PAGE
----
Once we have set the goals to be reached, we will have to define the strategies for doing so by means of some tactics, which will be successively monitored through actions.

Here is one example: if the goal is to achieve a 10% increase in online transactions in a quarter, a strategy could be to find a segment of potential customers in market niche X, and the tactic would be to use a marketing channel or a set of marketing channels (content marketing, banner advertising…).

3. KPIs

Here are the famous key performance indicators – with which our strategies and tactics can be measured.

It is worth noting there are different kinds of KPIs:

  • Marketing KPI: ROAS (Return On-Ad Spend), the return for every €1 spent in advertising.
  • Sales KPI: ROI (Return On Investment).
  • Offline KPIs: financial/economic ratios; logistic or productivity indicators; sales indicators.
  • Micro-conversion KPIs: the percentage of the details of product data sheets viewed that has actually been read; the ratio of actions regarding a post on a blog; the percentage of the total scrollable length (x%) that has been scrolled on a certain post.
  • Final KPIs: the rate of conversion of marketing channel X; the CPL (cost per lead); the CPA (cost per acquisition).

4. Segments

We not only need to monitor what people are doing in our digital projects but we also need to know which segment they belong to and which subset or conditions match.

For example: age range; traffic source; geographical locations; mobile or desktop device; male or female audience…

Segments are most effective when they are developed during the KPI phase of the measurement plan, so it is advisable to establish the KPIs associated with the different segments.

5. Target

This is one of the hardest parts. A target is defined as a goal to be achieved that is temporarily hanging between the measurement of its performance until the moment we manage to raise the company’s performance levels. In sum, setting a target means quantifying the KPIs into numerical values.

To this end, the goals of our target must be well defined and feasible and, above all, delimited within a certain amount of time.

For example: “I want to increase turnover by 10% in 6 months,” is not the same as “I want to sell more than 100,000 units over this weekend”.

Putting the measurement plan into practice

Sadly, the technical part is often overlooked – because developers do not have time, because it is not considered important, because there is no one with these skills, because no budget has been allocated to it or, simply, because nobody knows what to do and how to do it.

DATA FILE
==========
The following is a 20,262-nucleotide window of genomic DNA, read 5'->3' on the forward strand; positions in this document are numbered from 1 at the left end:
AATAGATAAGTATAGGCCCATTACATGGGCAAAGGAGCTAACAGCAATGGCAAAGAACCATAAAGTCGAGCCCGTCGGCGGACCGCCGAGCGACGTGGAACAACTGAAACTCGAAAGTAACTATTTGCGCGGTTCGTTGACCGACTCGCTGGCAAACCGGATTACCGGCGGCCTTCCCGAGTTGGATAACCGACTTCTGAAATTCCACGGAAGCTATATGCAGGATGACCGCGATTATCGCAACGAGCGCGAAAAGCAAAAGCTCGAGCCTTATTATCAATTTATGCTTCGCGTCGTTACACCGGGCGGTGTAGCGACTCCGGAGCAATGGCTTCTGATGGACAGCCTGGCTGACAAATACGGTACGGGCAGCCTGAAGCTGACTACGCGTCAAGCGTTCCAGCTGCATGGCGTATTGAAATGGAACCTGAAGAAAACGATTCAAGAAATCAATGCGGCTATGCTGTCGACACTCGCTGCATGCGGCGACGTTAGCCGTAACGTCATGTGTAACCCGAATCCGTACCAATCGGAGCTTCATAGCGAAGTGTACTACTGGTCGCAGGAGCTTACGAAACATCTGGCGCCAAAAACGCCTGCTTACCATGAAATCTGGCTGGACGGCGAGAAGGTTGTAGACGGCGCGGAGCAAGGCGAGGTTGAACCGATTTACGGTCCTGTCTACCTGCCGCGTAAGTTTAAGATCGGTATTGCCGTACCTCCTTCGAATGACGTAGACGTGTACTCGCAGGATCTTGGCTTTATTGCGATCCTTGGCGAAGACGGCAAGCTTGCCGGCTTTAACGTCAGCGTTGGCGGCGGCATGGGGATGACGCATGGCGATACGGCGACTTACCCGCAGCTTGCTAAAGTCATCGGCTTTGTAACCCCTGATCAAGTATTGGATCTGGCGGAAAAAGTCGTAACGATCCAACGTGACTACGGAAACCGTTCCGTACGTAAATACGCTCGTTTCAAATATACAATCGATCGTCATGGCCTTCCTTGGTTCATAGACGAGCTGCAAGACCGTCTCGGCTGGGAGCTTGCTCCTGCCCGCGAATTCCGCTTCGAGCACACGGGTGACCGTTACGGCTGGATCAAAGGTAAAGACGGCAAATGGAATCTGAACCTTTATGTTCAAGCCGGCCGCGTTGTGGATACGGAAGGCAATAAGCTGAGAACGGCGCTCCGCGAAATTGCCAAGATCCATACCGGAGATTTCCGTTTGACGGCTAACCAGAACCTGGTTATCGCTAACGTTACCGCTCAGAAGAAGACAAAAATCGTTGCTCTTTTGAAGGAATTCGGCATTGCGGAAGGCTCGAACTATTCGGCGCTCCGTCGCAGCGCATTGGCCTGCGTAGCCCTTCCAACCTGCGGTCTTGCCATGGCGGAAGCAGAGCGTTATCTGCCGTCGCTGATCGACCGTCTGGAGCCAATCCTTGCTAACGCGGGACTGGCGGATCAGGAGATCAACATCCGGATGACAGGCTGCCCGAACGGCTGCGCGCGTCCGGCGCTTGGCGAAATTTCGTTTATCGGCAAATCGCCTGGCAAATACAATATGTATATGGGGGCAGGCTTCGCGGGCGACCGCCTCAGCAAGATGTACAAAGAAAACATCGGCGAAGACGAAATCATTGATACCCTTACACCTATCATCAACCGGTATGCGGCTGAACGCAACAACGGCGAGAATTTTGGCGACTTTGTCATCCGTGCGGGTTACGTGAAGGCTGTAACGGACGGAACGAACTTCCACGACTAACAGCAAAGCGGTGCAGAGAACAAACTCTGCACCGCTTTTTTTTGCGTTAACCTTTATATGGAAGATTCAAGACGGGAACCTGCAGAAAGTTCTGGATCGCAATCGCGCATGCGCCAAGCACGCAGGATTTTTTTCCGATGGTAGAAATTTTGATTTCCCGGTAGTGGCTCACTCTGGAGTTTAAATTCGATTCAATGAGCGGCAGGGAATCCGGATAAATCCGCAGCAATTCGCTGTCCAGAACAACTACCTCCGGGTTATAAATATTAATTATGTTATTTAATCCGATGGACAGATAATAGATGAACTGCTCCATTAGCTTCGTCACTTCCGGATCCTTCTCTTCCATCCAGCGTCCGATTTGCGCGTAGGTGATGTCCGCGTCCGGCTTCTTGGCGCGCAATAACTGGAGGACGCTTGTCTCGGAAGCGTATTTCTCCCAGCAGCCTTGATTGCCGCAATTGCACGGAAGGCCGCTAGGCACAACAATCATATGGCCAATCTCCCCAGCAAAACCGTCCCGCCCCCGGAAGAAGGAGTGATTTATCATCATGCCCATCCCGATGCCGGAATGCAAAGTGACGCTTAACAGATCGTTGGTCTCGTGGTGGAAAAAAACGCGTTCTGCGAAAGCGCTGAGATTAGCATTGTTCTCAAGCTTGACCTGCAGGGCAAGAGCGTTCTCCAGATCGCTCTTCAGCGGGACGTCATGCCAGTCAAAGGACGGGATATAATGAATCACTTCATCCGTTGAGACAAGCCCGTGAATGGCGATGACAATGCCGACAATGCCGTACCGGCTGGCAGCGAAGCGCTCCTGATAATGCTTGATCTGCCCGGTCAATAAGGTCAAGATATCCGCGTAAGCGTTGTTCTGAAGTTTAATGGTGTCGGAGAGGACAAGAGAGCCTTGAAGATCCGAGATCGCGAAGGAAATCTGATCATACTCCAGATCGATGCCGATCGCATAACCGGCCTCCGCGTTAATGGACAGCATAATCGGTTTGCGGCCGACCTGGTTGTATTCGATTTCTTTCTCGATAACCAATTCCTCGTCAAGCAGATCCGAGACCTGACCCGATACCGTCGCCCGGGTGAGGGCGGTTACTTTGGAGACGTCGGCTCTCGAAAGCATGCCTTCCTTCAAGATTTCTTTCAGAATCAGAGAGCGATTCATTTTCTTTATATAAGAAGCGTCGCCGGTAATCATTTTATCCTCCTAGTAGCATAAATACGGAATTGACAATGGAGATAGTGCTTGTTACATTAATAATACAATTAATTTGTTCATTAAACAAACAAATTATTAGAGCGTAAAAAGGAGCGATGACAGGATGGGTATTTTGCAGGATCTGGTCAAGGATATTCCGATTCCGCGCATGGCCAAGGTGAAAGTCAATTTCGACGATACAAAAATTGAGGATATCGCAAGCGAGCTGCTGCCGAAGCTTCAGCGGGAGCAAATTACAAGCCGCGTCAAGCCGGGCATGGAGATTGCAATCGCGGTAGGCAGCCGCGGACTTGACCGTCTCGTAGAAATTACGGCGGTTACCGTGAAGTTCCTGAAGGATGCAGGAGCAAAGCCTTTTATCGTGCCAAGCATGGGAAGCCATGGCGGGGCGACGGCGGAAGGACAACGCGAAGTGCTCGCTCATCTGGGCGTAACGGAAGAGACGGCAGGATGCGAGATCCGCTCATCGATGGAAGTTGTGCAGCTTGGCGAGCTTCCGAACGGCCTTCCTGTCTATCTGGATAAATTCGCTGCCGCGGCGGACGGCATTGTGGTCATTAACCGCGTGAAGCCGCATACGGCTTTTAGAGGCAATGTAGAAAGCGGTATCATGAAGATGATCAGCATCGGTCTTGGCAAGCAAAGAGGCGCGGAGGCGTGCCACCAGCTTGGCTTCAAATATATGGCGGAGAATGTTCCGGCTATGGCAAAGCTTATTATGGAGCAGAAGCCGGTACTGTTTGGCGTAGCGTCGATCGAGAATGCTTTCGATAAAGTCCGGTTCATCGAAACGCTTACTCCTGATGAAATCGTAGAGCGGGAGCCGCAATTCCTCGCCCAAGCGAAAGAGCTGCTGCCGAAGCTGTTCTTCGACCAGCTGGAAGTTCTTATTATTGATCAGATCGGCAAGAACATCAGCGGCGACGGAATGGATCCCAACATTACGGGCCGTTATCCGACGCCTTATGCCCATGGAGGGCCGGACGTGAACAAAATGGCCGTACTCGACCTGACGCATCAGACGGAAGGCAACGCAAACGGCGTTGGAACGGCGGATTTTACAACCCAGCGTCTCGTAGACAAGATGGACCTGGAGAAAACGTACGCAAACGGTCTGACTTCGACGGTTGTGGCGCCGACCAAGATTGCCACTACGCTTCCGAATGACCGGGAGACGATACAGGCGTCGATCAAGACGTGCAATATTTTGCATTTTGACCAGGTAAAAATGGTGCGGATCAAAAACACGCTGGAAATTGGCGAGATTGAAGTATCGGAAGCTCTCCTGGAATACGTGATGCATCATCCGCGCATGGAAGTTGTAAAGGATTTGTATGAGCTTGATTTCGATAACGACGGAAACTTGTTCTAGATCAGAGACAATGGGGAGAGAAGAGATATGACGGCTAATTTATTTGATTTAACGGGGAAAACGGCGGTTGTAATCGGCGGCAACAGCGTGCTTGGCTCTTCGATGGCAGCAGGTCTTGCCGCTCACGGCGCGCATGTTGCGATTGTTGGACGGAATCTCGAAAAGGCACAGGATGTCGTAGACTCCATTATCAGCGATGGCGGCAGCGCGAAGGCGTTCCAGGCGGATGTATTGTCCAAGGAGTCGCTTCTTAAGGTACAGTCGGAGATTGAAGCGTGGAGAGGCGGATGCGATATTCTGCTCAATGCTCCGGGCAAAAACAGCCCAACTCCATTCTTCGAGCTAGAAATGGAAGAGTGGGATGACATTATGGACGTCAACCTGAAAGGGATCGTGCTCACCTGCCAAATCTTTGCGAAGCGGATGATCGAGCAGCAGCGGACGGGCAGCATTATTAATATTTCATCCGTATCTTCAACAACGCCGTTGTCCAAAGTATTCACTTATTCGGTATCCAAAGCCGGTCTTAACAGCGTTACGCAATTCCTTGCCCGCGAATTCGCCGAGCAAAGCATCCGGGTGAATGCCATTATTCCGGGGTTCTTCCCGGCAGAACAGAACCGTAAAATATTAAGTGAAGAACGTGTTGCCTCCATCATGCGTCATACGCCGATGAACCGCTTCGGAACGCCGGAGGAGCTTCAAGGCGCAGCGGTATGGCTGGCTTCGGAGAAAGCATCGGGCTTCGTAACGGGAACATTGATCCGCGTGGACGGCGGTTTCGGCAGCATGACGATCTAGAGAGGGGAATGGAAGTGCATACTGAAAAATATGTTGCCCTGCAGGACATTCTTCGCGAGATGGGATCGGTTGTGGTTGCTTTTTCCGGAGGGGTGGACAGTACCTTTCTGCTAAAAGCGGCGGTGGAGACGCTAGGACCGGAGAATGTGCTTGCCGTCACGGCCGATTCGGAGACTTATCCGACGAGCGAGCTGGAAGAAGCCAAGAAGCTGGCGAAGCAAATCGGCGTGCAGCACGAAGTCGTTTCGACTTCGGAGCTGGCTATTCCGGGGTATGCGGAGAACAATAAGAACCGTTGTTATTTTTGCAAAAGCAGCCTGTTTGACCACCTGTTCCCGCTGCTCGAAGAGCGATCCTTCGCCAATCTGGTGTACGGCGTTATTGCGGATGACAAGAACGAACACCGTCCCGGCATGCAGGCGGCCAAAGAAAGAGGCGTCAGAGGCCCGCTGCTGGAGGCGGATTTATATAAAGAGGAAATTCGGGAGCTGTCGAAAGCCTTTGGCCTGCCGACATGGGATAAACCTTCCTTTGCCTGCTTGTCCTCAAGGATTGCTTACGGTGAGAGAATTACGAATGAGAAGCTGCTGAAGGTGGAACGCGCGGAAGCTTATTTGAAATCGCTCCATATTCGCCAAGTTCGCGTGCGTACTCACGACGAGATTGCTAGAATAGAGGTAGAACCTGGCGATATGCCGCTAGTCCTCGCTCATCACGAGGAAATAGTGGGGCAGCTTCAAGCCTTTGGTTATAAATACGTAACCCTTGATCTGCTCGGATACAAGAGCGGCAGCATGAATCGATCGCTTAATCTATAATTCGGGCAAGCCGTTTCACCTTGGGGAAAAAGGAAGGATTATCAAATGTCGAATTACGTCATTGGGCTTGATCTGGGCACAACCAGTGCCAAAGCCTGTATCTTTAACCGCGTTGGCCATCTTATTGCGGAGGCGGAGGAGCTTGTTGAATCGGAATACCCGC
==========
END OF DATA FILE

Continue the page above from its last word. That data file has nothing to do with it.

It is important for the website to have been properly developed. This is why we need to check to see whether the different elements of the micro-conversion or conversion are traceable: buttons, calls-to-action, forms, thank you pages, downloads, videos, page scrolling to see whether an article has been ‘read’, and many personalized behavioural events for improving UX.

Therefore, we need an ‘analyst-developer’ to be in charge of our website, who can configure the monitoring and everything else in Google Analytics while at the same time using a tag administration manager such as Google Tag Manager, Tealium or the like.

Designing dashboards

Now that we have the measurement plan, let us create the dashboard. When building a dashboard is it advisable to follow the following steps:

1.  Identify the type of business

Each company has its own characteristics and needs its own custom-built dashboard. This is why it is important to identify the type of business in question.

We need to ask questions like the following: what kind of project do we have? Does our company have a multilingual website? Does it allow e-trade or have a product catalogue? Does it have landing pages? Do we have a potential customer acquisition project in place? Does it use CRM? Is there a mobile app? Does it have a meetup announcing an online event or class?

2. Define the end users

It is very important to consider who must check the dashboards since every user will have specific duties and different skills.

Potential users:

  • Stakeholders
  • The data analyst
  • The SEO or digital marketing roles
  • Salespeople
  • Social media people
  • Finance people
  • IT developers

A director or the stakeholders, as well as the CEO or the owners of an enterprise, need to get an overall view of the progress of their web or digital project without going into much technical detail, unlike the data analyst, for whom everything will be available, with information about the different areas.